The Red Hand, or El Mano de Roja as my bagel guy Jose calls it, is pictured above. El Mano de Roja is my enemy, and is always forbidding from doing those things which I wish to do. The Red Hand is everywhere, a seemingly omnipresent and inescapable scold who works for the government. Freedom demands an end to the tyranny of the Red Hand. Freedom’s soil is best fertilized with the blood of tyrants, and blood is red – just like the hand. The Red Hand is part of the janitorial staff, at the house of tyranny and encroachment on individual freedoms.

What can I tell you, I’m an idiot.

– photo by Mitch Waxman

If a vampire was riding a bicycle past the hidden driveway on 39th street – or the Harold Avenue Truss Bridge over Sunnyside Yards if you must, which the traffic mirror above services – a trucker would never know they were there and would likely strike the cycling strigoi. Not sure if you can kill a Vampire with a mack truck, but I’m sure you could ruin its day with one. I’ve always wondered about the whole mirror thing with the Nosferatu, as in why do their clothes turn invisible too – reflection wise – but only when they’re wearing them. Shouldn’t you just see an empty suit and cape standing there reflected in the silvered glass? Is it the silver in the glass? What if the mirror is backed with some sort of plastic? If the proverbial cyclist vampire was crossing through the field of view of that mirror pictured above, would you just see the bicycle?

These are the sorts of things which keep me up at night.

– photo by Mitch Waxman

Working for the same creeping tyranny group as the Red Hand, but in a different department, the adjure offered above indicates the presence of active rail. You’d probably notice this from the tracks splayed out on the ground, or the bells and flashy lights affixed to the movable barriers, or the dozens and dozens of box cars blocking the road – but some folks plainly refuse to notice the nose at the end of their face, so there you are.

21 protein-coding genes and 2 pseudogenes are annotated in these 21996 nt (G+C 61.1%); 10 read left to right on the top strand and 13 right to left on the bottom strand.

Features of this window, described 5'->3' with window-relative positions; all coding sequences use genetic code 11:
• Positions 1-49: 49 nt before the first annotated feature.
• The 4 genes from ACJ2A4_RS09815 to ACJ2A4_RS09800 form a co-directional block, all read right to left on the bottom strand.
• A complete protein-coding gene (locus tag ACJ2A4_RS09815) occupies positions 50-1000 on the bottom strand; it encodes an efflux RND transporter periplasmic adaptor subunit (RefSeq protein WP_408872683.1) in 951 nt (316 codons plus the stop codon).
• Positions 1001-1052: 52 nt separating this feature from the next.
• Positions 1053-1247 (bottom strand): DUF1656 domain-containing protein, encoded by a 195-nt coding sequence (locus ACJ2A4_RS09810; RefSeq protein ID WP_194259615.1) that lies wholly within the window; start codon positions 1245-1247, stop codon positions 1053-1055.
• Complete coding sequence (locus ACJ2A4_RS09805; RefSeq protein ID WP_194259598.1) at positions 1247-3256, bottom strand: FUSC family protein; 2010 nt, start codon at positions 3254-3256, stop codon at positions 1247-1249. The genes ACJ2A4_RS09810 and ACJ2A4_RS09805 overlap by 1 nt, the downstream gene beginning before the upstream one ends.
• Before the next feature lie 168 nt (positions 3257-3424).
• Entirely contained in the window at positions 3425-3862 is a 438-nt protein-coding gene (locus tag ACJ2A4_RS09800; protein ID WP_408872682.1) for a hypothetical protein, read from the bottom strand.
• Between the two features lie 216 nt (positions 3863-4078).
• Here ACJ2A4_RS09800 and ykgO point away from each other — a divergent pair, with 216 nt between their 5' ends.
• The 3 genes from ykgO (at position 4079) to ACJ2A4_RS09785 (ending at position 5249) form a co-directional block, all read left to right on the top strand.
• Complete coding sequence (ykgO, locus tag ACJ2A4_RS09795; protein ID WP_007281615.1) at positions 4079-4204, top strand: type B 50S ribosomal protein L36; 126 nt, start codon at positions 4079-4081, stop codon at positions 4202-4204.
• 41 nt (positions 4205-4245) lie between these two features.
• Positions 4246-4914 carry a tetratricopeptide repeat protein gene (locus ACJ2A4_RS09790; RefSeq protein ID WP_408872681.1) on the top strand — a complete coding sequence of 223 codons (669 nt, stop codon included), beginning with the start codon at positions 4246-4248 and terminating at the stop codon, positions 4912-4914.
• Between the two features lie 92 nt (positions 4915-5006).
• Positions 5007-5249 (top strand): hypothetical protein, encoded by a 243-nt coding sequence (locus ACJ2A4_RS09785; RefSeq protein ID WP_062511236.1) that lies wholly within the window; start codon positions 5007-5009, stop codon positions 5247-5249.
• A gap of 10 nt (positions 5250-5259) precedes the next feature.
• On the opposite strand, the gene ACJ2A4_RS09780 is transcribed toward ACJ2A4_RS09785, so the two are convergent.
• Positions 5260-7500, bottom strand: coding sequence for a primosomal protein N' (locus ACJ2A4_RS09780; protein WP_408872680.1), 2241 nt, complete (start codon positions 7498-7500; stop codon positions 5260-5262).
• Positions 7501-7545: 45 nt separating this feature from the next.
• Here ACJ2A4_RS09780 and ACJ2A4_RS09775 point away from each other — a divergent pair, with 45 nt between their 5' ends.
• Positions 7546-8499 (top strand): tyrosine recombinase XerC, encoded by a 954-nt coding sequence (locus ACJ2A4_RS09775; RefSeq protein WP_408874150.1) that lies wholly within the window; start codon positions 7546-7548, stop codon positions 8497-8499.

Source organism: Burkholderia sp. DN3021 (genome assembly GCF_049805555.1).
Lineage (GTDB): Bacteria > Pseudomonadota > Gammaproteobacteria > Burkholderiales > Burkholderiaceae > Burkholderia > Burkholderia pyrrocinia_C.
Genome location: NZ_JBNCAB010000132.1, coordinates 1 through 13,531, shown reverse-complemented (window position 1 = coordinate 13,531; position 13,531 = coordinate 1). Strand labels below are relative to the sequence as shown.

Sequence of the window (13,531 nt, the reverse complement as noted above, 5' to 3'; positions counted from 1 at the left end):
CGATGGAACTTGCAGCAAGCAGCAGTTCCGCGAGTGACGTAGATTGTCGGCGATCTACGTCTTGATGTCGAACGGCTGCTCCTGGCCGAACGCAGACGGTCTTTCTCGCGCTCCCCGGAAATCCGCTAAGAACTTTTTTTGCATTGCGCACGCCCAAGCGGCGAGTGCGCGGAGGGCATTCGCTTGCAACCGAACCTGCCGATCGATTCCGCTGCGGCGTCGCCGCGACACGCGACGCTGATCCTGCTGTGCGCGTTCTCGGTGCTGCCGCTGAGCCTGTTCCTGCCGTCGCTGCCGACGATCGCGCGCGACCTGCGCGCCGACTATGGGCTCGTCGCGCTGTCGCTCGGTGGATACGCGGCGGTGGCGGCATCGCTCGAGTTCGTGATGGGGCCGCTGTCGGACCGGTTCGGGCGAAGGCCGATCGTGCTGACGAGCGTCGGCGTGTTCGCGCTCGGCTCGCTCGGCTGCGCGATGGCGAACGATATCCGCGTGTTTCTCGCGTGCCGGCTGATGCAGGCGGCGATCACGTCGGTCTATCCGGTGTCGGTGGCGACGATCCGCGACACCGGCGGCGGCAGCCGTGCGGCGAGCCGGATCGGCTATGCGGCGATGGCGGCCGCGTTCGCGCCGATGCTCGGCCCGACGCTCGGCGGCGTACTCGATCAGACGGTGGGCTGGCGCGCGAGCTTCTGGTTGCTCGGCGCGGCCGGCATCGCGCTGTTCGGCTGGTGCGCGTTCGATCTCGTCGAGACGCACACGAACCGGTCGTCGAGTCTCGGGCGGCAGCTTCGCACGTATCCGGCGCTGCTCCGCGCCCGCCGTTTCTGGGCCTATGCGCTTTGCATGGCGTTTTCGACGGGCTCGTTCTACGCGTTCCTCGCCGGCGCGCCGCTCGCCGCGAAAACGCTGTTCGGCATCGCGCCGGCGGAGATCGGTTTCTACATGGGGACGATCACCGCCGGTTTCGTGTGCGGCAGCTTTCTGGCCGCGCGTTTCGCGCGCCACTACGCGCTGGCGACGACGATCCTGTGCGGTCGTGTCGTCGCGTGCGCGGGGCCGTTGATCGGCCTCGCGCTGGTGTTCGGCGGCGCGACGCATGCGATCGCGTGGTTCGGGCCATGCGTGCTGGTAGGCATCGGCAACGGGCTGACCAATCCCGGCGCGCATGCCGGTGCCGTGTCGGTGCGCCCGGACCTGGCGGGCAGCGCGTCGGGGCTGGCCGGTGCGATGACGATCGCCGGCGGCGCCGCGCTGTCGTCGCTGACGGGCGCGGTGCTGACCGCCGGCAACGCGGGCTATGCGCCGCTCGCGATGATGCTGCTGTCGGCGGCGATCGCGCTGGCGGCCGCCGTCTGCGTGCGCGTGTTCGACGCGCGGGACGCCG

If everything worked out as I planned it, as you’re reading this I’m onboard a boat with the United States Army Corps of Engineers, inspecting the Harbor of New York and New Jersey – specifically Port Elizabeth Newark. I’ll tell you all about that at the end of the week, hopefully.


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Buy a book!

In the Shadows at Newtown Creek,” an 88 page softcover 8.5×11 magazine format photo book by Mitch Waxman, is now on sale at blurb.com for $30.

Written by Mitch Waxman

September 25, 2019 at 11:00 am

another moment

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Lots and lots going on in Queens and Brooklyn this week.

– photo by Mitch Waxman

At Aviation High School, tonight, the NYC EDC will be presenting the latest iteration of their outlandish and quixotic plan to deck over the Sunnyside Yards. This municipal boondoggle has been going on for years now. Community opposition to this monster has grown and grown even as EDC has doubled down on it. The estimated numbers for what this project is currently projected to cost are on the order of waging a small war. I’ve got intel on what the internal estimates which are being floated at EDC for the cost of just building the deck itself. I don’t want to say them out loud since that might “out” some of the people internally at the organization who secretly oppose the Sunnyside Yards project, but let’s just say this:

If you were able to save $100,000 a year, it would take you 220,000 years to save enough for this decking project. You’d alternatively be able to purchase 733,000 cars at $30,000 a pop. If dollars were miles, you’d be able to enjoy 46,044 thousand round trips to the moon. If dollars were tax refunds, you’d be able to write a $66.77 check to every living American citizen (all 329,467,210 of us).

The Sunnyside Yards meeting will be held at Aviation High School (45-30 36th St., corner of Queens Blvd., in Long Island City, NY 11101) tonight between 5 and 8 p.m.

– photo by Mitch Waxman

On a personal note, I’m a little bit behind schedule as this week starts, and am struggling to keep up with the various “have to’s” which are upcoming. A few pretty exciting, to me at least, opportunities are coming up in coming weeks. I’m going to get to ride on a freight train, and inspect Port Newark with the U.S. Army Corps of Engineers. There’s also a couple of swell parties coming up.

This Saturday; Newtown Creek Alliance, Broadway Stages, NOoSPHERE Arts, Greenpoint Innovations and Alive Structures will be offering the Kingsland Wildflower Festival in Greenpoint between 2 and 6 in the afternoon.